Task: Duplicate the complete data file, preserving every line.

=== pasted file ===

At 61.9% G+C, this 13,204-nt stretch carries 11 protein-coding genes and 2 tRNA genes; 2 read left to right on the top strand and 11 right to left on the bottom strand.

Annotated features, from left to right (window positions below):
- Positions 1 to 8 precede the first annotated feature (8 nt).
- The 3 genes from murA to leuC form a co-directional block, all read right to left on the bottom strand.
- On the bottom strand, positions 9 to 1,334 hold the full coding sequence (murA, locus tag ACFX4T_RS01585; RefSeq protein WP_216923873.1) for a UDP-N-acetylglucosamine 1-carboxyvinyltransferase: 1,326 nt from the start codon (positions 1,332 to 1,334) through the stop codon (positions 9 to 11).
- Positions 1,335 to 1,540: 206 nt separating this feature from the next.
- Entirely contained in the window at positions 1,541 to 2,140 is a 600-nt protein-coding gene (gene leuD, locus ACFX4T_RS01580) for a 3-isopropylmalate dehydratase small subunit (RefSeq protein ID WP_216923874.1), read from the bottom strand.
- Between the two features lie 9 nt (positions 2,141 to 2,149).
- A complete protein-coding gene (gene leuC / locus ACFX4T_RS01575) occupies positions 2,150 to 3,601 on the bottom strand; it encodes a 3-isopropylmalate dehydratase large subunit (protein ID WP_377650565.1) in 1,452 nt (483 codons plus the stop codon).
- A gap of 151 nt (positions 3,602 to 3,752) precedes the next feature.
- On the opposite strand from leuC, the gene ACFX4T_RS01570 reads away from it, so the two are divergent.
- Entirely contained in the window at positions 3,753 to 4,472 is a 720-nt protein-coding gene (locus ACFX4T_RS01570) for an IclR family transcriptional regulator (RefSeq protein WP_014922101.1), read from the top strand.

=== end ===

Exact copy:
At 61.9% G+C, this 13,204-nt stretch carries 11 protein-coding genes and 2 tRNA genes; 2 read left to right on the top strand and 11 right to left on the bottom strand.

Annotated features, from left to right (window positions below):
- Positions 1 to 8 precede the first annotated feature (8 nt).
- The 3 genes from murA to leuC form a co-directional block, all read right to left on the bottom strand.
- On the bottom strand, positions 9 to 1,334 hold the full coding sequence (murA, locus tag ACFX4T_RS01585; RefSeq protein WP_216923873.1) for a UDP-N-acetylglucosamine 1-carboxyvinyltransferase: 1,326 nt from the start codon (positions 1,332 to 1,334) through the stop codon (positions 9 to 11).
- Positions 1,335 to 1,540: 206 nt separating this feature from the next.
- Entirely contained in the window at positions 1,541 to 2,140 is a 600-nt protein-coding gene (gene leuD, locus ACFX4T_RS01580) for a 3-isopropylmalate dehydratase small subunit (RefSeq protein ID WP_216923874.1), read from the bottom strand.
- Between the two features lie 9 nt (positions 2,141 to 2,149).
- A complete protein-coding gene (gene leuC / locus ACFX4T_RS01575) occupies positions 2,150 to 3,601 on the bottom strand; it encodes a 3-isopropylmalate dehydratase large subunit (protein ID WP_377650565.1) in 1,452 nt (483 codons plus the stop codon).
- A gap of 151 nt (positions 3,602 to 3,752) precedes the next feature.
- On the opposite strand from leuC, the gene ACFX4T_RS01570 reads away from it, so the two are divergent.
- Entirely contained in the window at positions 3,753 to 4,472 is a 720-nt protein-coding gene (locus ACFX4T_RS01570) for an IclR family transcriptional regulator (RefSeq protein WP_014922101.1), read from the top strand.